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Ironing on Balsa sheeting

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Old 03-10-2006, 04:54 PM
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Kahu
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Default Ironing on Balsa sheeting

I have read about a technique of ironing Balsa sheet onto built-up or foam wings. Applying white glue on the mating faces, let it dry completely, then iron it on as you would Monokote film. Sounds easy.

I would have thought 1/16" Balsa would be a good insulator preventing heat transfer to the glue, and wouldn't this technique be very likely to warp the wing.

Has anyone tried this?

Are there traps to watch out for?.

How well does it work?.
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Old 03-10-2006, 05:45 PM
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Default RE: Ironing on Balsa sheeting

It works well on a built-up wing and I did use it once on a .25 sized, foam wing design. I used carbon fiber spars and 1/32" sheeting. You paint wihte glue on both the foam and the wood and let both sides dry. Position it in place and iron down. With 1/16" balsa, you may have to get too hot for foam. I sheeted the leading and trailing edge and did fake cap strips. A couple of times I slipped off the cap strip and the iron easily melted the foam.

Caution, you are not melting the glue, you are activating it. You get one chance. There is no heating it up to reposition it. Once the glue is activated, it's stuck forever. Practice on scrap first.
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Old 03-10-2006, 06:22 PM
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Default RE: Ironing on Balsa sheeting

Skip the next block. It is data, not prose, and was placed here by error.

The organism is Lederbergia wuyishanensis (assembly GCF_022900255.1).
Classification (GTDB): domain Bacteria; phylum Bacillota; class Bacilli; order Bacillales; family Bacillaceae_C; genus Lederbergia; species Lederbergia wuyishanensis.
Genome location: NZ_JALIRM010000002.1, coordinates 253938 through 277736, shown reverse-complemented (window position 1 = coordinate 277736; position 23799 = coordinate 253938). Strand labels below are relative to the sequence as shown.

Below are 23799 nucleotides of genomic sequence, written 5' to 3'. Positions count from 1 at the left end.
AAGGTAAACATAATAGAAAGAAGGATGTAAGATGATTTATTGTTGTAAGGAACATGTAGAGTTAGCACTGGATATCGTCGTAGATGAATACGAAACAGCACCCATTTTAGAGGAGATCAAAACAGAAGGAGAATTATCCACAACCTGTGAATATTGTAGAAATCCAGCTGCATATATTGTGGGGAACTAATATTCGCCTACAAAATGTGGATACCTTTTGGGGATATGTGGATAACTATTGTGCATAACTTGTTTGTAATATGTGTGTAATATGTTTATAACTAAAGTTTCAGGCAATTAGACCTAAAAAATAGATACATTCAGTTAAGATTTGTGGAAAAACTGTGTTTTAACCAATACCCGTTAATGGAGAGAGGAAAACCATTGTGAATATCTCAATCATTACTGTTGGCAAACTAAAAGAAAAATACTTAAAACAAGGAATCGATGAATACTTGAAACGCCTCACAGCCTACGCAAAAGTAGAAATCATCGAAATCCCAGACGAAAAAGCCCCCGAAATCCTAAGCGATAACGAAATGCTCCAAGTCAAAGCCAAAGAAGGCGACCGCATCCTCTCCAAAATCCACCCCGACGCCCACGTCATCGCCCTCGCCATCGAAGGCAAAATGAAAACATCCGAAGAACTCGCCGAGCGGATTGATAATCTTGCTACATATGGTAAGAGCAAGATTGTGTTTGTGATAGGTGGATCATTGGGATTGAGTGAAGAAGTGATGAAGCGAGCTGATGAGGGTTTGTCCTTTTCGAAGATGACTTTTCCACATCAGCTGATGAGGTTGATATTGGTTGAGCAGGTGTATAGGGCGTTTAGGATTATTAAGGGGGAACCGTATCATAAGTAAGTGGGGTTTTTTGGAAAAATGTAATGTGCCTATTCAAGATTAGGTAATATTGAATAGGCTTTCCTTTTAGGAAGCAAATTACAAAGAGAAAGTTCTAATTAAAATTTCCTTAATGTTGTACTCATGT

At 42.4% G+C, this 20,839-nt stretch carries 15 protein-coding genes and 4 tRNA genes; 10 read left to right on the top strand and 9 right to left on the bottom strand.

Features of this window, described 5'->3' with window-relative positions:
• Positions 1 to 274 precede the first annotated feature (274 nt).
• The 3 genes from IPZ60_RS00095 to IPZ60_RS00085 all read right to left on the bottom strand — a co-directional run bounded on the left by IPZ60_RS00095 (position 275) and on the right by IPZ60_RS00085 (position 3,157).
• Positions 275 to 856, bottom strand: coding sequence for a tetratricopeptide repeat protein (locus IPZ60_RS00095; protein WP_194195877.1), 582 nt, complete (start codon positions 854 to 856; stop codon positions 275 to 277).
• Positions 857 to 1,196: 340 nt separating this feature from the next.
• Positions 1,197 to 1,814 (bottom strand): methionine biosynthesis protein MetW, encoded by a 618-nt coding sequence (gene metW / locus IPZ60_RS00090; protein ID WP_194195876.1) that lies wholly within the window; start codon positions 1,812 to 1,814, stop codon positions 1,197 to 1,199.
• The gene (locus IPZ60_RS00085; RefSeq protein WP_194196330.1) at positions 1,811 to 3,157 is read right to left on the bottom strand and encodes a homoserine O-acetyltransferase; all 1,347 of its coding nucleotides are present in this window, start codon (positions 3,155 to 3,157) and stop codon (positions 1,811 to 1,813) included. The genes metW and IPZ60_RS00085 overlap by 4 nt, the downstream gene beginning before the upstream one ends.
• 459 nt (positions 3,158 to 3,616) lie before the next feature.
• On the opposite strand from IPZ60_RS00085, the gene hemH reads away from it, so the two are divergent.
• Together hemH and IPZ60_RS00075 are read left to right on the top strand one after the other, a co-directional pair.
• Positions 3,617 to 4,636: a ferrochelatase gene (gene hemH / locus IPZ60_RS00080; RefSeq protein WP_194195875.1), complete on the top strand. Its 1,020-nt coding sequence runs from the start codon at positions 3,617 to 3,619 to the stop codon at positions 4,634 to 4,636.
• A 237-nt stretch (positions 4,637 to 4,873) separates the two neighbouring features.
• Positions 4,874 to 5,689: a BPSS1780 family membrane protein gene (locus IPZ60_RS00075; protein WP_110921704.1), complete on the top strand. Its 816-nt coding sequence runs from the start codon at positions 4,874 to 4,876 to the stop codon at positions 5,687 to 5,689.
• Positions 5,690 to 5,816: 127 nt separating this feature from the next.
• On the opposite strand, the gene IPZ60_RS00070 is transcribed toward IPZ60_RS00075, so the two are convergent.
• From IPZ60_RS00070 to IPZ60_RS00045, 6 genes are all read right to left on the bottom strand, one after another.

I used this technique on my Top Flite Spitfire wings. This is a built up wing with 1/16" balsa sheeting. I've not worked with foam, but if I were considering this technique on foam, I would definately perform a test on some scraps first.

Scott
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Old 03-11-2006, 11:06 AM
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Rodney
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Default RE: Ironing on Balsa sheeting

I never heard of this working on white glue, are you sure you are not using an aliphatic glue? I know it works on aliphatics such as Titebond and Elmers as I use it to put on cap strips. Yes, the wood is a pretty good insulator and it takes a hot iron and you have to work slow enough for the heat to penetrate thru the wood. Another thing, the first joint is quite strong, however, if you reheat to reposition an already heated joint, the second joint is much weaker than the original one is.
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Old 03-11-2006, 01:44 PM
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Default RE: Ironing on Balsa sheeting

To clarify, in my case, I was using Titebond alphatic resin.
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Old 03-12-2006, 12:50 AM
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Default RE: Ironing on Balsa sheeting

Good Luck sounds like your going to need it.
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Old 03-12-2006, 08:33 AM
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Default RE: Ironing on Balsa sheeting

I've used this technique with Titebond and 3/32" sheeting over foam and it worked well. The retired wing has survived many years in a hot attic without de-laminating, so I assume the bond is as permanent as anything can be in model aviation.

I used a household iron rather than my covering iron in order to heat a larger area at one time.

Be sure to do your work with the core supported by the foam shucks because it's very easy to iron in a warp otherwise.
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Old 03-12-2006, 02:41 PM
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Default RE: Ironing on Balsa sheeting

I have done it many times. It works great. I thin the glue down with water and paint it on and let it dry. Make sure your wing is straight when you iron it on. I leave it in the foam cradle when ironing the wood on. Some put dye in the glue so they can see it better. Either way, it works really well. I have some old planes that are built that way and the glue has yet to let go. Give it a shot, you will like it.
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